Staff Spotlight: Polk Street

  • Share

I feature staff spotlights to forge the connection between the food you eat and the people serving and cooking it for you. In an age of technology, which Kasa fully encompasses, I want to cherish the human connection even more. For the majority of our team this is the reason we are in the hospitality business in the first place!

If you’ve ever dreamed of owning your own restaurant, bar or coffee shop. I would ask you to read this blog to see if you have what it takes. Andrew certainly does, he is the embodiment of a successful restaurateur in the making.

Our industry is notorious for being one of the most difficult businesses to run; evidenced by the number of daily closures of restaurants. We have razor sharp margins to work with and tiny margins of error. We have incredibly demanding bosses: our customers. Everyday we aim to please the entire retail market with all their individual quirks and whims. We have to stand out amongst the wealth of intense SF competition both in terms of quality and number of restaurants.

So what are the necessary traits to run a successful restaurant and how did Andrew end up in the business? I sit down to interview him on a fairly typical Sunday evening at work. A simple enough task you’d think, but if you’ve ever been served by Andrew or worked alongside him, you would know that this is near impossible. He’s always on the move and at lightening speed. Our GM, Wendy, describes him as ‘electric – it’s like he’s on fire. He moves soooo fast’

Andrew is young, 26 so he certainly has the electric energy needed to run a restaurant. But it’s not just his youth that makes him so energetic. He’s genetically wired to function at speeds not possible for everyone.

Born and raised in Tucson Arizona, he’s the youngest of 6 siblings. He’s been groomed to being bossed around, and been given consistent hard feedback and as a result emerged strong. Ambitious that he is, he left Tuscon at an early age due to the poor job market and lack of stimulating activities. He drove on up alone with his girlfriend to sunny California undeterred by the cost of living here or without any family support. He jumped right into work, eager to succeed. You have to have a fearless ambitious nature to dive into our world.

He worked with the SF Soup Co for a while, but they lost out on a gem as he came to work with us in order to have more impact on a small business.

He’s disciplined. Unlike the majority of his peers, he does not touch alcohol. He’s had his time in Tuscon of drinking and house parties but decided he would prefer to quit and focus on his goals and save $$$. Whilst this makes socializing a tad difficult, he tells me in a matter of fact way, that he can handle that no problem. He has plenty of friends and they have plenty to do together without alcohol. Skateboarding and Rock music are two of his huge passions outside of work.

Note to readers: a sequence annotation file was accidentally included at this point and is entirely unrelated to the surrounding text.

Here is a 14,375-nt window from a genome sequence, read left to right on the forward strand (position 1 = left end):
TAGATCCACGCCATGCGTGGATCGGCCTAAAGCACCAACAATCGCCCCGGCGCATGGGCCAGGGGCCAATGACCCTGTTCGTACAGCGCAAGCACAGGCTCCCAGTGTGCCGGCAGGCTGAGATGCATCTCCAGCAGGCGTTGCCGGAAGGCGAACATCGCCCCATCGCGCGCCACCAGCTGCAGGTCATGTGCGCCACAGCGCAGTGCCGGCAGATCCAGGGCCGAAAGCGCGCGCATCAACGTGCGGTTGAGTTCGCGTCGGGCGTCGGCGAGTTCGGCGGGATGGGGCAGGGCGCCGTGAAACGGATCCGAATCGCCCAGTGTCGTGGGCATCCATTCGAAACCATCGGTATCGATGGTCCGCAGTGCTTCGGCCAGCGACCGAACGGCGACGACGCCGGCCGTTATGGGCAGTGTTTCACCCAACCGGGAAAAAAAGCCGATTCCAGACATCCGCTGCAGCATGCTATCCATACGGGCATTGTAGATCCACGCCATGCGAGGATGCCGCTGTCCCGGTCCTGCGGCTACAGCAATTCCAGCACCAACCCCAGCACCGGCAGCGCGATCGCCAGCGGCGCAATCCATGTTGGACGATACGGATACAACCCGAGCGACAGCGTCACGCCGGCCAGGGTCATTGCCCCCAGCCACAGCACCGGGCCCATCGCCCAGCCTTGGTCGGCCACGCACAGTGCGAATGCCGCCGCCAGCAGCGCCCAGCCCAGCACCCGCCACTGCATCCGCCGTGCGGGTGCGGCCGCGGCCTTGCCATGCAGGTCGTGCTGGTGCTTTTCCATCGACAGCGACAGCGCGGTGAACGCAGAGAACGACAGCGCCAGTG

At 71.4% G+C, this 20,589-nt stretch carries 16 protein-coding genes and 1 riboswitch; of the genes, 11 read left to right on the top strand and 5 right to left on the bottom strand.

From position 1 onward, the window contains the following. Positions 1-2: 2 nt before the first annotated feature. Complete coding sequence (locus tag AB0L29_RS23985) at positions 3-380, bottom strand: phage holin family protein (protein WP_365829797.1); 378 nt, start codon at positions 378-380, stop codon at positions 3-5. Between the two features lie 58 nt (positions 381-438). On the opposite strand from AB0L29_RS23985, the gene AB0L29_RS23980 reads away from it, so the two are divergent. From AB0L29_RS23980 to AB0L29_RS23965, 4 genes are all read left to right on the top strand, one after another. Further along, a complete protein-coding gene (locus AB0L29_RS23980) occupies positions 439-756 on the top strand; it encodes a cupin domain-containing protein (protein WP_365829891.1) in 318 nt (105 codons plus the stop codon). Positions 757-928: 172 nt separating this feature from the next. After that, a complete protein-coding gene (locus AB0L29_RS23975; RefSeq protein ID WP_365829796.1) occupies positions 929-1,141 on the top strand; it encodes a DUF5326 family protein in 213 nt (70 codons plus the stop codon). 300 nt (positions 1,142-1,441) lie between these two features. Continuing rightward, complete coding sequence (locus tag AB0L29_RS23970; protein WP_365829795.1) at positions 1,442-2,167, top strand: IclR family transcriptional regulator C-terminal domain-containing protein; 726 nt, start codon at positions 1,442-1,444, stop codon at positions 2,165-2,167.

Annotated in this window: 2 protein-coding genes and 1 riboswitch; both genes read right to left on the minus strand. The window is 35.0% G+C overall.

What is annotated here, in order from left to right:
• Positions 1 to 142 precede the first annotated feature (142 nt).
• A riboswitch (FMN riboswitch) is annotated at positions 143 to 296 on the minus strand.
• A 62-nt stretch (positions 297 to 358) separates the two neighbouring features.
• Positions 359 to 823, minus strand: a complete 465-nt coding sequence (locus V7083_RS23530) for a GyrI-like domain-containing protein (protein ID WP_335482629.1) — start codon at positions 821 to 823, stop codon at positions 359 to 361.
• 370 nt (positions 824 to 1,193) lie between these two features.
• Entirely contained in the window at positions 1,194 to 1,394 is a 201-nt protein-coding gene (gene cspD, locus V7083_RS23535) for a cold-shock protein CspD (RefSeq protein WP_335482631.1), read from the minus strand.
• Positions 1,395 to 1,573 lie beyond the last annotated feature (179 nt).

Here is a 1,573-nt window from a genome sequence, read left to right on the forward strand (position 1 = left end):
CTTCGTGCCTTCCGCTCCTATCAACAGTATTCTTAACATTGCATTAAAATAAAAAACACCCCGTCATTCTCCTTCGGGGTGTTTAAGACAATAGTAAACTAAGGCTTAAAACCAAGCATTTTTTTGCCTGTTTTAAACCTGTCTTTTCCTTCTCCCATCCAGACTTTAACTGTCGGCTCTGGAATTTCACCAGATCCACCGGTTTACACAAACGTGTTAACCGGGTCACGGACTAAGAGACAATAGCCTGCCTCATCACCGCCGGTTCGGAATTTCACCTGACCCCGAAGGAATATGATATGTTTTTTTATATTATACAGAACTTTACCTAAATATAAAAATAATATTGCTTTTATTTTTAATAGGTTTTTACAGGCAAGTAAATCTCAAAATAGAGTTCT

Andrew and his girlfriend!

Passionate – You have to have passion for creativity and the talent to go with it. He’s an artist & musician. In a previous life, he was a muralist. (Look out for a t-shirt coming up designed by him soon), and plays the bass and electric guitar. Most importantly for us, he can cook! Yes you need some serious culinary skills to be involved in the business. If not you will be beholden to a moody chef that can make or break your business. This next month’s community dinner will be created and cooked by Andrew. Stay tuned for more details on that.

Common sense old school maintenance skills – These are ones that the majority of folk can happily go about their lives without having to ever worry about. In our world though. You had better know how to deal with electrical, plumbing, tiling issues as well as putting up shelves and fixing refrigerators. OR know a really good, reliable and affordable handy person. What has Andrew not done? – He also used to be a welder – so he can check that box too.

Incredibly smart and competent. You have to have a strong head on your shoulders and take in all of the tiny details and ensure the numbers add up. This means keeping your labor and food costs in line, whilst providing the best value for money to your customers. This takes analysis, discipline and responsibility. Ultimately if you don’t make money, you may find yourself crying over a failed restaurant (been there and done that AKA ‘The Marina Year’)

People person. Invariably you will have to lead, connect with and inspire teams. Andrew has those qualities. His team members see him as somewhat mysterious. In reality he shrugs his shoulders and explains to me he’s just professional. He keeps his personal life to a minimal at work. His team consider him approachable, respectful and always there to have your back.

So now you know the gem that is serving you! As well as some knowledge if you have what it takes to open your own restaurant – (with hopefully a lot of starting capital).

We celebrate two years of working with Andrew this February and he’s become a big part in the heart of Kasa. I personally have a lot to learn on his life’s perspective.

Andrew’s message to our customers at Polk Street –

He loves the people. They are friendly and outgoing – “Keep coming back!”.